Editorial

Will our own ‘Aristotle’ be a prophet without a home?

Peter C. Newman March 17 1980
Editorial

Will our own ‘Aristotle’ be a prophet without a home?

Peter C. Newman March 17 1980

Will our own ‘Aristotle’ be a prophet without a home?

Editorial

Peter Newman

"Marshall McLuhan and John Kenneth Galbraith are the two greatest modern Canadians the United States has produced,” British novelist Anthony Burgess once wryly observed. That has never been a more sadly appropriate remark than at this moment, when McLuhan, one of our few seminal thinkers, is being threatened with eviction.

What’s involved is a decision by the University of Toronto, where he has taught since 1946, to shut down McLuhan’s world-renowned Centre for Culture and Technology. Although his reputation has endowed the building with an impressive title, the Centre is actually little more than a converted garage about the size of a modest Victorian stable. It employs a staff of three and its most prominent decoration is McLuhan’s rowing oar from his days at Cambridge. The U of T budgets an annual $75,000 to house its most illustrious professor, but now it has ordered McLuhan to vacate his premises by June 30,1980.

McLuhan, who first came to nonacademic prominence in 1959 with his aphorism that “the medium is the message,” is currently recovering from a stroke. But his Centre has eight research projects under way and continues to sponsor weekly seminars.

His dozen books, his Schweitzer Fellowship at New York’s Fordham University, his countless lectures and

what he likes to describe as his “probes” have turned McLuhan into a contemporary Aristotle. Ironically the province of Ontario declared him a “natural resource.” The term “McLuhanism” was recently listed in the The Oxford English Dictionary and he is almost certainly the only Canadian whose name has been transmuted into that ultimate of accolades by appearing in graffiti—such as MCLUHAN READS BOOKS!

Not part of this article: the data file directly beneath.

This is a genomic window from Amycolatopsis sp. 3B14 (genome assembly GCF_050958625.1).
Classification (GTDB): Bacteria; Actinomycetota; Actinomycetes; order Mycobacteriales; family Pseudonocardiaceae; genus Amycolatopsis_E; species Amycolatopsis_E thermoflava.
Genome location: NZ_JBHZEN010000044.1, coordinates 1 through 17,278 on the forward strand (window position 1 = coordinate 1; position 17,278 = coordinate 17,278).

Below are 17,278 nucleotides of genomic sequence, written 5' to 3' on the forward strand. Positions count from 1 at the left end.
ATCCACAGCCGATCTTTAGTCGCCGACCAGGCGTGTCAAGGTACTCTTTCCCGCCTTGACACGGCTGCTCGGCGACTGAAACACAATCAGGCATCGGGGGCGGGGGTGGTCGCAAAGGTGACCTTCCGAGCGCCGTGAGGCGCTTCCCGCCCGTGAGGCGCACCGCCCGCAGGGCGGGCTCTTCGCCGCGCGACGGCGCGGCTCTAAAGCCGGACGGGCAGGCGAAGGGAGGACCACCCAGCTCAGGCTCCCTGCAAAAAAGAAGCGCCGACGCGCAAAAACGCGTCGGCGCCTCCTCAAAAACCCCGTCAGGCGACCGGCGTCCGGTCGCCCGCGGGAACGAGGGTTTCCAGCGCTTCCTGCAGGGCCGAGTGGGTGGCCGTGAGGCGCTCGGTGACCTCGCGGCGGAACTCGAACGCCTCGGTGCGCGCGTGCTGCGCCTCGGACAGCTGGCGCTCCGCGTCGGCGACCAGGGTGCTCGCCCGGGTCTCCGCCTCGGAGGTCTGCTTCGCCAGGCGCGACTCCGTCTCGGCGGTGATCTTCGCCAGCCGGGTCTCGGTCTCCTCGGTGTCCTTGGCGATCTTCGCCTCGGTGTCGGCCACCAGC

The influence of the man’s intellectual pyrotechnics was probably best caught in a Financial Post article by Alexander Ross: “There was a time when every university in Germany had a free period at 11 in the morning, because that’s when Hegel was lecturing at Berlin. McLuhan is that kind of man, in our very own midst. So be proud.”

Proud we should be, but the University of Toronto’s ruling represents all too well the Canadian syndrome of playing down our few resident geniuses. Typically, most of the pressure to restore McLuhan to his ramshackle Centre is coming from Americans, including Buckminster Fuller, Woody Allen and Tom Wolfe, the tart-tongued New York journalist. It was Wolfe who once coquettishly inquired: “Suppose McLuhan is what he sounds like, the most important thinker since Newton, Darwin, Freud, Einstein and Pavlov—what if he is right?”

To which Marshall McLuhan, with that Gary Cooper smile which signals most of his sallies, replied: “I’d rather be wrong.”